Everyone has different Thanksgiving traditions, but you can always rely on the November holiday for quality time with family and friends. And, of course, a food coma, which may provide you with the best sleep you’ve had all year. It can also be the source of a great deal of amusement and drama—large gatherings accompanied by alcohol have a tendency to bring those along—which may not be the most fun thing to watch unfold at your own dinner table, but it makes for really great TV.
So, to get you in the mood, we’ve pulled together the absolute best Thanksgiving-themed episodes of all time. These 17 episodes will provide you with the perfect escape from your own family while showing how our favorite television characters deal with all the trappings of this beloved, complicated holiday.
Succession, “I Went to Market”
Season 1, Episode 5 on HBO
Succession fever hit the internet hard with the advent of season two this summer, but season one’s Thanksgiving episode is worth revisiting. Logan Roy’s estranged brother Ewan (James Cromwell) makes an appearance, sowing even more conflict in a family already rife with it. Bonus: We see Connor’s escort-slash-playwright girlfriend Willa for one of the first times in this episode.
Fresh Off the Boat, “Huangsgiving”
Season 2, Episode 8 on Hulu
The most traditionally American of holidays got a much-needed update on season two of Fresh Off the Boat, with matriarch Jessica winning out to host the big celebration (and, of course, going slightly nuts from the pressure). Any holiday that features both Cornish game hen and bok choy is guaranteed to delight.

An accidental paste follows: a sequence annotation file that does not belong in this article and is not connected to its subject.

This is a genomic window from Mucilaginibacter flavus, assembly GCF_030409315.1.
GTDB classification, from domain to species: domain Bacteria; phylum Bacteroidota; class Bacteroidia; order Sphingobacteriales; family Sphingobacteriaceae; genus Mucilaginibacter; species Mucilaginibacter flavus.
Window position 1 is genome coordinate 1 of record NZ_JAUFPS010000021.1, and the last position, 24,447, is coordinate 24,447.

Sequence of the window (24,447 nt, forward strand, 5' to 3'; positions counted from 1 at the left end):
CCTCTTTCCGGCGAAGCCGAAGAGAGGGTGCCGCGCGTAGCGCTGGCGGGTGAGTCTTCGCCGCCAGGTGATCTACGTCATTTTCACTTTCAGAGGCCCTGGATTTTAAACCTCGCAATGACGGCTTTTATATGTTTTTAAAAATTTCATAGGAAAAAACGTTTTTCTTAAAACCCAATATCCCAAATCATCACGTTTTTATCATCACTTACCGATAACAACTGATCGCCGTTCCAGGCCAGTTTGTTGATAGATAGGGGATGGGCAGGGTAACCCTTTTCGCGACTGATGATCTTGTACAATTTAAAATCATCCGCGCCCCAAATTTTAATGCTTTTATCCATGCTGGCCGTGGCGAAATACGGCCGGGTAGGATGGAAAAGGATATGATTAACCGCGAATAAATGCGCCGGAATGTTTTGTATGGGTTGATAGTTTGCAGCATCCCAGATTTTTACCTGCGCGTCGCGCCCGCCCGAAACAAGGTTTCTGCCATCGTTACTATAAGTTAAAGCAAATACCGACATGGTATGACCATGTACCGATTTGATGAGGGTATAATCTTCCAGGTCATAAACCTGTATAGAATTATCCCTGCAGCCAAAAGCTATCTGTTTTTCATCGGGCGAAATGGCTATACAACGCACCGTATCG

Master of None, “Thanksgiving”
Season 3, Episode 8 on Netflix
It’s a little harder to wholeheartedly enjoy Aziz Ansari’s Netflix series since those allegations about him came out, but that shouldn’t take away from the perfection of season two’s “Thanksgiving” episode, for which Lena Waithe became the first-ever black woman to win an Emmy for comedy writing. The episode is a stunning examination of race, sexuality, friendship, family, and what it really means to be accepted, all in just over 30 minutes.
The Sopranos, “He Is Risen”
Season 3, Episode 8 on HBO
There’s nothing like an episode of The Sopranos to make you grateful for your own normal-in-comparison family. (Assuming you don’t come from a mob clan, that is.) This episode is significant because Tony Soprano actually displays some degree of—gasp—morality, attempting to un-invite an associate, who recently committed a particularly gruesome crime, from his family’s Thanksgiving.
How I Met Your Mother, “Slapsgiving”
Season 3, Episode 9 on Hulu
It’s Marshall and Lily’s first Thanksgiving as a married couple, and they have the whole gang over to celebrate. While Lily frets over making the perfect meal, Robin and Ted deal with the residual sexual tension from their recent breakup as Robin tries to move on with a new man who’s also in attendance at the dinner (who, at the age of 41, is, by everyone else’s standards, ancient). The most amusing events of the night, however, revolve around Barney and Marshall: After losing a slap bet to Marshall, Barney is living in perpetual fear of when Marshall will enact his payment and bring on the third slap.
The West Wing, “Shibboleth”
Season 2, Episode 8 on Netflix